Ever since we moved into our apartment two years ago, there has been a rusty cast iron candle holder on our faux-balcony. Over that time, I’ve idly thought that it would be nice to drag it inside and see if I could do anything with it, but mostly I just used it to identify our apartment from the street. Last week, in a burst of DIY fervor, I finally pulled it into the kitchen. I wasn’t as badly rusted as I’d expected, but it would need a lot of work.
I went to the hardware store and bought wire brushes, drop-cloths, grinder bits for the drill, and eye and lung protection. I then proceded to expend a great deal of elbow grease. I was able to get a lot of the rust off, and uncovered gray paint. I used vinegar and a potato to get a bit more of the rust off. I wasn’t able to get it completely clean using natural, healthy chemicals, but I think that it’s coming along.
Next, I bought some primer and green paint. I’ve been worried about the cat and fumes, so I kept putting off the painting. Finally I locked Lily in the bedroom and started appying the primer. It is dark brown, and went on very well. I am tempted to stop there and leave it brown, though I’d like to sand it down a little and “age” the finish. Our apartment is cream with white details, and our couch is dark racing green, which is why I bought green paint. Our other furniture is brown-black solid wood from Ikea. I think that the brown would be OK, and might be more subtle than green. Maybe I’ll get a green candle…
My next task is to figure out what to do with the bottom of the piece. the square base is hollow, and was very, very dirty. I cleaned it out, but I’m worried about the carpet. I need to figure out something to put under it that will be subtle and match the decor.
For now I’ll just let it dry and see what happens. Check back soon for the results!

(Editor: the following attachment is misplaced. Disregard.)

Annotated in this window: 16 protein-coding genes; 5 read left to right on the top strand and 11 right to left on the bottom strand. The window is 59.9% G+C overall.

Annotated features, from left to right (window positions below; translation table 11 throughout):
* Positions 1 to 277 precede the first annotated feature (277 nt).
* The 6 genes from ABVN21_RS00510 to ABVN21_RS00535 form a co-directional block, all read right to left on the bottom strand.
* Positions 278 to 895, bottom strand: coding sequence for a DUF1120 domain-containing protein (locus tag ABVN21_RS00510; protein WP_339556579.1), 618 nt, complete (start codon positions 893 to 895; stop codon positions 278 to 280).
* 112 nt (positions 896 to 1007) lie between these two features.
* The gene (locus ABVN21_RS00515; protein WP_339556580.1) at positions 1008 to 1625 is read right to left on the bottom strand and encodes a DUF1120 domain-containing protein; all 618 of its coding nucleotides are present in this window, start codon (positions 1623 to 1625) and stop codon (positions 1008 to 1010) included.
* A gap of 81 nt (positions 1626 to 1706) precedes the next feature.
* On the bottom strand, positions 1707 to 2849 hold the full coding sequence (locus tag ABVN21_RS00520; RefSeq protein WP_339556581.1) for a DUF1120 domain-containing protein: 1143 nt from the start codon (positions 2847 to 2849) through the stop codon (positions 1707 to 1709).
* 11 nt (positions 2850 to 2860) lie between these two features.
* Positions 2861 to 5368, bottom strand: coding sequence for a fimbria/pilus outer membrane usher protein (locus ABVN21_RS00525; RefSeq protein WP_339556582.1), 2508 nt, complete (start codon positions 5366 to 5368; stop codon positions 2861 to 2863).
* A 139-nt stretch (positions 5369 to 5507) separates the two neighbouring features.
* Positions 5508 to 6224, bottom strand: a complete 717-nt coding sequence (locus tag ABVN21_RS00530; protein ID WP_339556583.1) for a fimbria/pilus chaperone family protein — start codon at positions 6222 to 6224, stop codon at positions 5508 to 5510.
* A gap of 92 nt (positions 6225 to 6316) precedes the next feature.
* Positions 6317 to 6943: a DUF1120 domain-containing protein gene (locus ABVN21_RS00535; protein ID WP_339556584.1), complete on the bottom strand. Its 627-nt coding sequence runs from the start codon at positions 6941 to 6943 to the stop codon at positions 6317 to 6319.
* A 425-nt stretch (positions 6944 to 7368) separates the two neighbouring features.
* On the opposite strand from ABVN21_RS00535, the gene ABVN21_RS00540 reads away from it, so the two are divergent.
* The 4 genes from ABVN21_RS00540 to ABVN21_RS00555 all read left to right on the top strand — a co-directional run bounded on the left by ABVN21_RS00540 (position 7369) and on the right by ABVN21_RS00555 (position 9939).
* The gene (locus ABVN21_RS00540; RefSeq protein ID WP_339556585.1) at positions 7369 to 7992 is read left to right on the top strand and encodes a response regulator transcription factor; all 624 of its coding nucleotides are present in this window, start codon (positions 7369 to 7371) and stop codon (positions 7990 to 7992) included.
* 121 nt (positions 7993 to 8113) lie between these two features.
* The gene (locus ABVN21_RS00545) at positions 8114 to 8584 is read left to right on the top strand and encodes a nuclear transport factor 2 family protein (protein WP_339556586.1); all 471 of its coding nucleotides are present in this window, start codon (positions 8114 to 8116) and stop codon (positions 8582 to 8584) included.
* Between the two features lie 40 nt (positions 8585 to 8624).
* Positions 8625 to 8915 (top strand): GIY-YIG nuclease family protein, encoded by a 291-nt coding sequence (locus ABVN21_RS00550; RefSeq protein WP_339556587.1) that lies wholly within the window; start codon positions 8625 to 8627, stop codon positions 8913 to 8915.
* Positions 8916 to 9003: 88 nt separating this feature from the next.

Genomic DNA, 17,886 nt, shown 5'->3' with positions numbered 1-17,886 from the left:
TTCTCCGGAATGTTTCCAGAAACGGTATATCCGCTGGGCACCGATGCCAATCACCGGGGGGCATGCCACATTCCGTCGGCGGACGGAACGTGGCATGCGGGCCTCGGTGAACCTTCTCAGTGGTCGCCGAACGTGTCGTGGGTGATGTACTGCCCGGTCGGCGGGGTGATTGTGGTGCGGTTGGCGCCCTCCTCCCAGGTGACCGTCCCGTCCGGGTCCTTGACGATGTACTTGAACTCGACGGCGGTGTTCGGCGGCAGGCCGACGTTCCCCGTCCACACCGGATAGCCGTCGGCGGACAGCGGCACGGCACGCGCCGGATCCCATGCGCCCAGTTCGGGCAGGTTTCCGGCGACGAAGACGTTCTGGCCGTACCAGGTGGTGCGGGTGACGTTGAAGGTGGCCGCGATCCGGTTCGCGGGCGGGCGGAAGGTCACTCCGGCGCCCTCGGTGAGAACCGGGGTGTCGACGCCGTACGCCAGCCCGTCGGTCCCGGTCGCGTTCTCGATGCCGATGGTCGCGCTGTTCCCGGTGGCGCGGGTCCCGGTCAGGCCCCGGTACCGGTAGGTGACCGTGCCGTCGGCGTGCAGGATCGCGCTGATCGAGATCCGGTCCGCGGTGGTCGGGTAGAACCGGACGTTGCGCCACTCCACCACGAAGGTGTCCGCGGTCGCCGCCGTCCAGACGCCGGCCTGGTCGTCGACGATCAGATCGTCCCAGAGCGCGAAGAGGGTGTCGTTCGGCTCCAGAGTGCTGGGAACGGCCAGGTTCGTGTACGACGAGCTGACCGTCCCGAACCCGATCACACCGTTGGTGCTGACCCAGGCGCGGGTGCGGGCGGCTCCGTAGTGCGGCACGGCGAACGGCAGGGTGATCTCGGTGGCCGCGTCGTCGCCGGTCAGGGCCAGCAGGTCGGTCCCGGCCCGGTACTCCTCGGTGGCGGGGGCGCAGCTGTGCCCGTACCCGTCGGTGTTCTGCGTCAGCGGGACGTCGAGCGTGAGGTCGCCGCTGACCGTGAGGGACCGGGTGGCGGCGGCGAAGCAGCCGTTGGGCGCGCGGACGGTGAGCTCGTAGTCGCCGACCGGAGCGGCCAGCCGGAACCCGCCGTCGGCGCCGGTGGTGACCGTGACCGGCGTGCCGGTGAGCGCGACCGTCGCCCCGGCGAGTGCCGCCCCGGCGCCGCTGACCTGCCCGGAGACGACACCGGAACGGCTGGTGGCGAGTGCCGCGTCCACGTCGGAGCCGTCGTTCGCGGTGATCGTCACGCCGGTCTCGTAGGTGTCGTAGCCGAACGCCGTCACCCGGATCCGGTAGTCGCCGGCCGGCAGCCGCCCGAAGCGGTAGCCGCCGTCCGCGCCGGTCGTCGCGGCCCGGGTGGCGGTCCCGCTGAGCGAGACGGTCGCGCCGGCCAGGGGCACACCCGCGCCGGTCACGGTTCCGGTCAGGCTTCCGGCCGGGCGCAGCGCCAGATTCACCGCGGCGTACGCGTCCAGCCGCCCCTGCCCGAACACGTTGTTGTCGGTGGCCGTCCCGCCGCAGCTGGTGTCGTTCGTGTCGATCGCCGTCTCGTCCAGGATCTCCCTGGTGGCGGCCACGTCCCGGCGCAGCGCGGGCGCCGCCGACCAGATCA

For the first anniversary of our wedding, my husband and I took a beautiful trip to Great Britain this June. We flew into Edinburgh and then took a train south to Northumberland. We did not see Hadrian’s Wall–instead we created our own walking tour of castles along the coast. Our first English castle–and my favorite–was Lindisfarne, on the Holy Island.
The Holy Island can only be approached at low tide when a causeway several miles long is uncovered. For most of the causeway, there are only mudflats on either side, with almost no room to walk. At times, it’s necessary to walk among the mud, grass, and seaweed. It reminded me a great deal of the terrain I was used to when I was a child in Alaska. At the end of the causeway, there is marshland with high dunes and signs informing about all the birds that call the island home intermingled with warnings of the danger of unexploded ordinance and quicksand. Finally, the village comes into view. It is a small, charming little town. We arrived at the end of the tide, when most of the visitors of the day had already headed to the mainland, so the village was quiet. It was a little rainy and very cold. We checked into our hotel–an old rambling house situated right next to the ruined Lindisfarne Priory–and headed out for a walk. The castle was closed, but we walked up to see the outside. There were very few people out and about, and the walk was peaceful and pleasant. Boats bobbed in the harbor and a cutting wind blew through our jackets. We walked around the castle and then down to the shore where there was a huge wall of cairns made from beach rocks. I added my own cairn, thought a few words over it, and then we moved on.
We visited the lime kilns that are situated under the cliff next to the castle. The kilns are spooky and fascinating structures that smell vaguely of sheep. The entire area is strewn with sheep droppings, and it is impossible to keep from stepping in at least one pile. We speculated for a little while on what the sheep must be eating to make their droppings so wet!